HK ‘needs more tests’ to control third wave of pandemic
Global Times

A street in Central, Hong Kong. (Photo: VCG)

Hong Kong's Center for Health Protection (CHP) reported 38 new COVID-19 cases as of Sunday afternoon with 30 locally transmitted and eight imported cases, bringing the number of confirmed COVID-19 cases in the Hong Kong Special Administrative Region (HKSAR) to 1,470.

The head of the Hong Kong CHP warned over the weekend that this is the most serious situation for the city since the pandemic started.

Observers suggested that the central government can provide meaningful assistance  as the Chinese mainland has successful experience in controlling and preventing outbreaks or new waves of the pandemic in major cities with large populations like Wuhan and Beijing, and conducting more tests to cover all residents or at least specific regions is the key.

Chuang Shuk-kwan, head of the CHP's Communicable Disease Branch, said at a daily briefing on Sunday that 38 infections had been confirmed, including 30 local cases, and more than 20 people are still waiting to find out if they had the coronavirus. Health authorities have so far been unable to trace the source of infection in 13 of Sunday's confirmed cases, local media reported.

The third wave of the pandemic in Hong Kong started last week. On Saturday, the city reported 28 more confirmed cases of COVID-19, including 16 local infections, and on Friday, there were 38 newly confirmed cases, including 32 community transmissions, after the city reported 42 cases on Thursday, the highest number in a single day the week.

Chuang said at a media briefing on Saturday afternoon that "Hong Kong is facing the most serious situation" since the COVID-19 pandemic started here.

Jin Dongyan, a professor at the School of Biomedical Sciences at the University of Hong Kong, suggested that the strain of coronavirus detected in Hong Kong may be from Europe or the US.

Hong Kong is now being hit by the third wave of the coronavirus, and it experienced a second wave in late February from a strain from Europe and the US. Jin said he believes this virus may be the same strain the city saw during the second wave.

According to data from Friday to Sunday, most cases reported in the new wave in Hong Kong were not imported. On Sunday, there were 8 imported cases out of 38 newly confirmed cases, followed by 12 imported infections out of 28 on Saturday and 6 out of 38 Friday.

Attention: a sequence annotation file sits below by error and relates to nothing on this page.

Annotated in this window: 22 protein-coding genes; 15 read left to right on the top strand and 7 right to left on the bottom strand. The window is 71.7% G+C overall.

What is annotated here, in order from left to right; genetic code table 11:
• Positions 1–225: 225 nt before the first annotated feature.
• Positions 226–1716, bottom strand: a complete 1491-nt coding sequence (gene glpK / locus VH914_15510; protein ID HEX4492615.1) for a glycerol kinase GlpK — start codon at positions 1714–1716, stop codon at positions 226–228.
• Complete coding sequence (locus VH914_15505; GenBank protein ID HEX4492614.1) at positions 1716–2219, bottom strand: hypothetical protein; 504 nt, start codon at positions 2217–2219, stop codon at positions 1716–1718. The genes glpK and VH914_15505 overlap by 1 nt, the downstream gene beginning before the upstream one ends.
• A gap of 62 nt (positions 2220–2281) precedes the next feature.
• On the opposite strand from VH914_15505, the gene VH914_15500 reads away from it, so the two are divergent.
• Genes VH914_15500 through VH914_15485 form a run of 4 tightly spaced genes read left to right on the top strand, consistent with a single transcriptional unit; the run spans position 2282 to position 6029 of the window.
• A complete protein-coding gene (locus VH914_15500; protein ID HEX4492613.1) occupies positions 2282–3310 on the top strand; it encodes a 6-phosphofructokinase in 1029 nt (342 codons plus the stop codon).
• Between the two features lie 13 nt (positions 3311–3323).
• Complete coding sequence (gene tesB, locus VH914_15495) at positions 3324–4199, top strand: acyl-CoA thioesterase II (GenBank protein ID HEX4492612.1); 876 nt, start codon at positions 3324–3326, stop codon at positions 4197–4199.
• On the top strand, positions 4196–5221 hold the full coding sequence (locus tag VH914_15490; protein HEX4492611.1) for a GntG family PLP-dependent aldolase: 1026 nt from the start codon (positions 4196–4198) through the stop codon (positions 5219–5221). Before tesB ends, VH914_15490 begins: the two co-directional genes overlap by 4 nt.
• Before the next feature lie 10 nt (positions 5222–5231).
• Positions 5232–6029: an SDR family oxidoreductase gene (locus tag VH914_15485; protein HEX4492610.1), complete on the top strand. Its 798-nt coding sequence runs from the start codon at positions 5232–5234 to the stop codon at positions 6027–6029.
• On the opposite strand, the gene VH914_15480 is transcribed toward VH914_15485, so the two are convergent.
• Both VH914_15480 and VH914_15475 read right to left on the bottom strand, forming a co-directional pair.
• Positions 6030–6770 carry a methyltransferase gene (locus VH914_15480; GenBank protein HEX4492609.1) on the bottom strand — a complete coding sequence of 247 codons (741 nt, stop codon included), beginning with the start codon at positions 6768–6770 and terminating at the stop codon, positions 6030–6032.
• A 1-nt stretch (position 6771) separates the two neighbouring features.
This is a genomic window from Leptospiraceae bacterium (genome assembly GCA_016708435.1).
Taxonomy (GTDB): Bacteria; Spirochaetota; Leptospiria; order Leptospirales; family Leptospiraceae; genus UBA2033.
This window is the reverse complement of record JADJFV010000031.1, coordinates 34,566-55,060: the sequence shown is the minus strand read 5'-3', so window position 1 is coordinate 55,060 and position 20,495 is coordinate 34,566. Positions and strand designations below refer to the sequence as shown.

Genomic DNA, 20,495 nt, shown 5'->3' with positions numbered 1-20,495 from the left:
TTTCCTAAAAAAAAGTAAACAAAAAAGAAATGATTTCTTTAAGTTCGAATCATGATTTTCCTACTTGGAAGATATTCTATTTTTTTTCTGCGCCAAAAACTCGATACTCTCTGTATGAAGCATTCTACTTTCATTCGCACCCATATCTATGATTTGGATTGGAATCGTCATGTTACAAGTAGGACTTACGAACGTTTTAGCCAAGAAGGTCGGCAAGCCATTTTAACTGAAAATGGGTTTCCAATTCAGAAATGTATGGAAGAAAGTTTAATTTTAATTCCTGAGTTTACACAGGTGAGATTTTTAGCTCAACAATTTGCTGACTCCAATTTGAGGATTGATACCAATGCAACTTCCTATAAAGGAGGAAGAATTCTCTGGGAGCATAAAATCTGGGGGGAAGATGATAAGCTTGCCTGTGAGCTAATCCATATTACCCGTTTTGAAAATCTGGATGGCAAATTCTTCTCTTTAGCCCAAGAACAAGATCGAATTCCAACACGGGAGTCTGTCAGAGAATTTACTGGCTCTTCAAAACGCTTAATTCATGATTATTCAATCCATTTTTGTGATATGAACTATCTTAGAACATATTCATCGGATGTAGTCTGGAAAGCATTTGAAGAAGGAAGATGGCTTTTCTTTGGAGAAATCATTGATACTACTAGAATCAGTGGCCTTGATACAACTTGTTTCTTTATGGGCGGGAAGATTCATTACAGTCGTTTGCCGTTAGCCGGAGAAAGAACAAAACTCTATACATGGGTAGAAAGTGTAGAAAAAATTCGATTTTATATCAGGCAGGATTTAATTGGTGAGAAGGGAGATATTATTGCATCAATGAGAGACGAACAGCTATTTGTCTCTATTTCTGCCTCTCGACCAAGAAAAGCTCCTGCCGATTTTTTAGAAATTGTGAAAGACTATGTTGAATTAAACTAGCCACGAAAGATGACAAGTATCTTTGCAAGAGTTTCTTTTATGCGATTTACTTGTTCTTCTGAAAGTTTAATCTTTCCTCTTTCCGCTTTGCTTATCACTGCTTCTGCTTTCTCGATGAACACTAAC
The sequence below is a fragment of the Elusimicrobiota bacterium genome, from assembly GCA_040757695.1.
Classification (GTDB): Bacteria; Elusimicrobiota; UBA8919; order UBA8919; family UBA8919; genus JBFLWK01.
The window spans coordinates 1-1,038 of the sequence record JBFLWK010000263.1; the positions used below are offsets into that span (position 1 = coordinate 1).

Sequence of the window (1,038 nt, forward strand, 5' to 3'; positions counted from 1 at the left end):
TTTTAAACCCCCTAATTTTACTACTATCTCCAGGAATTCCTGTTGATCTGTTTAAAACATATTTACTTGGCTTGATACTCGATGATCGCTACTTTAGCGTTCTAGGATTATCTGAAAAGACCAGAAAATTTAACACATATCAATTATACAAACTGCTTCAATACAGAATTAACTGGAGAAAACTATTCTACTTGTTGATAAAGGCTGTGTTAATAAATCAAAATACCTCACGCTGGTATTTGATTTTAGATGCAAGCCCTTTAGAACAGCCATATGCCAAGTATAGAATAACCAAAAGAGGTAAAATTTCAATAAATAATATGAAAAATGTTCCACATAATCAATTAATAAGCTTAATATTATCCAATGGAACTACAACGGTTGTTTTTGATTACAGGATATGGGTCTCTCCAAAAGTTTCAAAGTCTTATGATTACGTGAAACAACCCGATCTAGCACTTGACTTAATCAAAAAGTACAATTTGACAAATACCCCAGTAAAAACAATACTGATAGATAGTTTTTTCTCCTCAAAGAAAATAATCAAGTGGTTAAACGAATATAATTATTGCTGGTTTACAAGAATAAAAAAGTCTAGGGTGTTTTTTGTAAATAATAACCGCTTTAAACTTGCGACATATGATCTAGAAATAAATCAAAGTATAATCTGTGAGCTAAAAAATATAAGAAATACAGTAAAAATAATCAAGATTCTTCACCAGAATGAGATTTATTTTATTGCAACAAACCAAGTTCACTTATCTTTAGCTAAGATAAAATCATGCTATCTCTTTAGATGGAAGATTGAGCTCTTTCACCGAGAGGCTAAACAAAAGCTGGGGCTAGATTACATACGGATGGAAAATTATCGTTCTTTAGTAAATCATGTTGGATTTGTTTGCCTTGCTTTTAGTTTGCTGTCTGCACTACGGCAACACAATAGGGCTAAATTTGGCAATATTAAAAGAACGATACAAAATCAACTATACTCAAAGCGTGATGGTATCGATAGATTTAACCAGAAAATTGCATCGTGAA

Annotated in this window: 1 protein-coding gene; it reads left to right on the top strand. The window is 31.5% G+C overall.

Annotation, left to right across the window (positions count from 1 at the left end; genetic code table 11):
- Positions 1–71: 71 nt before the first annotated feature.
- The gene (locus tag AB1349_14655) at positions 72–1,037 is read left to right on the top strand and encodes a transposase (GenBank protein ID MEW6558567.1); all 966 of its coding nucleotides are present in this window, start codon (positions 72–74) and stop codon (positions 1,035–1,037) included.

"It's probably because there were some flaws in border procedures in Hong Kong, and some patients from overseas may have brought the virus to communities which resulted in the current local transmission," Jin noted.

The strain of the coronavirus detected in Hong Kong has a higher viral load but it is not causing severe symptoms, Jin said.

This situation to some extent is very similar to Beijing's situation in June, which caused 335 confirmed cases and zero deaths so far, and has been controlled within a month. This has made some analysts suggest that the city could consider seeking assistance from the central government and the mainland.

Victor Chan Chi-ho, vice chairman of the Hong Kong Association of Young Commentators, said "we all saw that Beijing conducted a mass testing campaign to cover millions of residents and temporarily shut down schools, bars and some markets, and put in place strict quarantine measures."

According to Beijing municipal authorities on July 6, more than 11 million people were tested in a month, and as of Saturday, Beijing has no new cases for six straight days.

The HKSAR government has not undertaken widespread community testing due to the shortage of testing capability, and Chan suggested that the HKSAR government could consider asking for help from the central government to send experts and more medical materials, including testing kits, to Hong Kong.

Hung Kam-in, convenor of the City Think Tank of Hong Kong, said this could be an opportunity for the central government to show its care for Hong Kong people's livelihoods and its significant role in protecting Hong Kong in every aspect, especially after the enactment of the national security law for Hong Kong.

However, Jin said there is no need to roll out citywide nucleic acid testing or for the medical help from the Chinese mainland yet, as Hong Kong has sufficient medical resources to deal with the third wave of the coronavirus.

The HKSAR government's Secretary for Food and Health Sophia Chan said on Saturday that the HKSAR government is trying to trace all confirmed cases and their contacts, and is working on testing certain groups such as staff at eldercare homes, taxi drivers and catering staff, Xinhua reported.

"We have also tightened social distancing measures," Chan said. "After we have continuously assessed the situation, we do not preclude that there will be other measures."